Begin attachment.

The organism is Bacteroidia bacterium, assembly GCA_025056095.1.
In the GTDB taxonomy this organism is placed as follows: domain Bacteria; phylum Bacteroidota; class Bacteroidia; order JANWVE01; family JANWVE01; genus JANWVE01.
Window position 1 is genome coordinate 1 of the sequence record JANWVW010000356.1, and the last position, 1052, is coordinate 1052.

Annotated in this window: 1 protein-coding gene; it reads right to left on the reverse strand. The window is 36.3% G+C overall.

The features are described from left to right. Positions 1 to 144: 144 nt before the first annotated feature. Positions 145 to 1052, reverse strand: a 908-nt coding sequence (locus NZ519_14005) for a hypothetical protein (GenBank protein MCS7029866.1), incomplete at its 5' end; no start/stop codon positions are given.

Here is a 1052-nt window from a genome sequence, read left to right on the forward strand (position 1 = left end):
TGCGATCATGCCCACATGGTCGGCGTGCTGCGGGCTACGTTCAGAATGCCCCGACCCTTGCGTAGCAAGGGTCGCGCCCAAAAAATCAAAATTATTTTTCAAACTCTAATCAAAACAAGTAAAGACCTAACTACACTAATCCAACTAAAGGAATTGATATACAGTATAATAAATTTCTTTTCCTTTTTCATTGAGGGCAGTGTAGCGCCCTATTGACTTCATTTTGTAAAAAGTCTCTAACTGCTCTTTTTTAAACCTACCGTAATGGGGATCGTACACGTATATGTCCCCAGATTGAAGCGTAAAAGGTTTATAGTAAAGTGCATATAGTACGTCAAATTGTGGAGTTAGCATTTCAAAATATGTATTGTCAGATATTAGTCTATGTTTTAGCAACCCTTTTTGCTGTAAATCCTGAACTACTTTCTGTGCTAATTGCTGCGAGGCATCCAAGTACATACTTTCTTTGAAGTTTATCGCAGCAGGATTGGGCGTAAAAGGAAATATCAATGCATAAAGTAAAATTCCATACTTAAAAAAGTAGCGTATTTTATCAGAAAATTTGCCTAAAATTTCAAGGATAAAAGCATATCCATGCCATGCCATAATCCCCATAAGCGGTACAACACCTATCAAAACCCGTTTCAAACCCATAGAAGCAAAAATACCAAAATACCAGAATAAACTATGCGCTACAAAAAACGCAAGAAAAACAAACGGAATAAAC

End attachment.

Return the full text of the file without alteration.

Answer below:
The organism is Bacteroidia bacterium, assembly GCA_025056095.1.
In the GTDB taxonomy this organism is placed as follows: domain Bacteria; phylum Bacteroidota; class Bacteroidia; order JANWVE01; family JANWVE01; genus JANWVE01.
Window position 1 is genome coordinate 1 of the sequence record JANWVW010000356.1, and the last position, 1052, is coordinate 1052.

Annotated in this window: 1 protein-coding gene; it reads right to left on the reverse strand. The window is 36.3% G+C overall.

The features are described from left to right. Positions 1 to 144: 144 nt before the first annotated feature. Positions 145 to 1052, reverse strand: a 908-nt coding sequence (locus NZ519_14005) for a hypothetical protein (GenBank protein MCS7029866.1), incomplete at its 5' end; no start/stop codon positions are given.

Here is a 1052-nt window from a genome sequence, read left to right on the forward strand (position 1 = left end):
TGCGATCATGCCCACATGGTCGGCGTGCTGCGGGCTACGTTCAGAATGCCCCGACCCTTGCGTAGCAAGGGTCGCGCCCAAAAAATCAAAATTATTTTTCAAACTCTAATCAAAACAAGTAAAGACCTAACTACACTAATCCAACTAAAGGAATTGATATACAGTATAATAAATTTCTTTTCCTTTTTCATTGAGGGCAGTGTAGCGCCCTATTGACTTCATTTTGTAAAAAGTCTCTAACTGCTCTTTTTTAAACCTACCGTAATGGGGATCGTACACGTATATGTCCCCAGATTGAAGCGTAAAAGGTTTATAGTAAAGTGCATATAGTACGTCAAATTGTGGAGTTAGCATTTCAAAATATGTATTGTCAGATATTAGTCTATGTTTTAGCAACCCTTTTTGCTGTAAATCCTGAACTACTTTCTGTGCTAATTGCTGCGAGGCATCCAAGTACATACTTTCTTTGAAGTTTATCGCAGCAGGATTGGGCGTAAAAGGAAATATCAATGCATAAAGTAAAATTCCATACTTAAAAAAGTAGCGTATTTTATCAGAAAATTTGCCTAAAATTTCAAGGATAAAAGCATATCCATGCCATGCCATAATCCCCATAAGCGGTACAACACCTATCAAAACCCGTTTCAAACCCATAGAAGCAAAAATACCAAAATACCAGAATAAACTATGCGCTACAAAAAACGCAAGAAAAACAAACGGAATAAAC